OSLO (Reuters) - Nobel Peace Prize winner Martti Ahtisaari urged U.S. President-elect Barack Obama on Wednesday to delve into solving the Middle East conflict in his first year in office, calling it a knot that could be untied.
The former Finnish president and veteran diplomat received the 2008 peace prize, announced in October, for decades of peace-brokering around the globe.
“Peace is a question of will,” Ahtisaari said upon receiving the prize at Oslo’s city hall. “All conflicts can be settled, and there are no excuses for allowing them to become eternal.”
“I hope that the new President of the United States, who will be sworn in next month, will give high priority to the Middle East conflict during his first year in office,” he said.
Ahtisaari said that Washington’s partners in the Quartet — the European Union, Russia and the United Nations — must also be seriously committed “so that a solution can be found to the crises stretching from Israel and Palestine to Iraq and Iran.”
“If we want to achieve lasting results, we must look at the whole region,” said Ahtisaari, age 71, who won the peace prize for more than three decades of peace mediating in hotspots from Namibia to the Balkans and Indonesia.
“The tensions and wars in the region have been going on for so long that many have come to believe that the Middle East knot can never be untied,” he said. “I do not share this belief.”
“All crises, including the one in the Middle East, can be resolved,” he said in a speech after receiving a Nobel diploma and medal to applause from about 1,000 guests at a ceremony attended by Norway’s King Harald and Queen Sonja.
Asked in a live CNN interview if it was time for him to get involved in Middle East peacemaking, Ahtisaari said that the world already has a mediator in the Quartet’s envoy, former British Prime Minister Tony Blair, who should be supported.
Warning against “too many cooks” in the kitchen, he added, “We have an excellent cook who needs the necessary ingredients to prepare a meal that everyone can eat.”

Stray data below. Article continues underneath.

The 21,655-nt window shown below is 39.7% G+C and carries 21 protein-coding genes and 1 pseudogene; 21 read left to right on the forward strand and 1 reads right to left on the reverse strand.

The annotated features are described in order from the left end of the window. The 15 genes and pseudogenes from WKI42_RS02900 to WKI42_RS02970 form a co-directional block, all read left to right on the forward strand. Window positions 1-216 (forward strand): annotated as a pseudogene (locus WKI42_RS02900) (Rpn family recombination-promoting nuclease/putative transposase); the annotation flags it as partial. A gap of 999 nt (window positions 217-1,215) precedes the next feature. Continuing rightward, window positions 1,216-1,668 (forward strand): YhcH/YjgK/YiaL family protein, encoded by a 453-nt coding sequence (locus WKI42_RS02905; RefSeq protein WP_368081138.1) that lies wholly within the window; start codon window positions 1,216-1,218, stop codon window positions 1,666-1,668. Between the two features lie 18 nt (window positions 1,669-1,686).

The peace prize, which many consider the world’s highest accolade, comes with 10 million Swedish crowns ($1.23 million). Ahtisaari has declined to reveal how he will use the money.
Ahtisaari said that the credibility of the international community was at stake, so it could no longer pretend to do something about conflict in the Middle East.
“We must also get results,” he said.
The Nobel Peace Prize was shared in 1994 by Israeli Prime Minister Yitzhak Rabin, Israel’s Foreign Minister Shimon Peres and Palestinian leader Yasser Arafat for the 1993 Oslo peace accords that later collapsed in renewed violence.
A senior Norwegian Nobel official, Geir Lundestad, told Reuters in a 2006 interview that anyone who solved the Israeli-Palestinian conflict was sure to win the peace prize.
Ahtisaari, the first Finnish peace laureate, urged states to honor their commitments to eradicating poverty under U.N. goals and added: “The fight against poverty is also the most effective measure of countering terrorism in the long term.”
He said mediators do not choose the conflicts they get involved in but the parties to conflicts choose the mediator.
“The mediator’s role combines those of a ship’s pilot, consulting medical doctor, midwife and teacher,” he said.
Editing by Richard Balmforth and Louise Ireland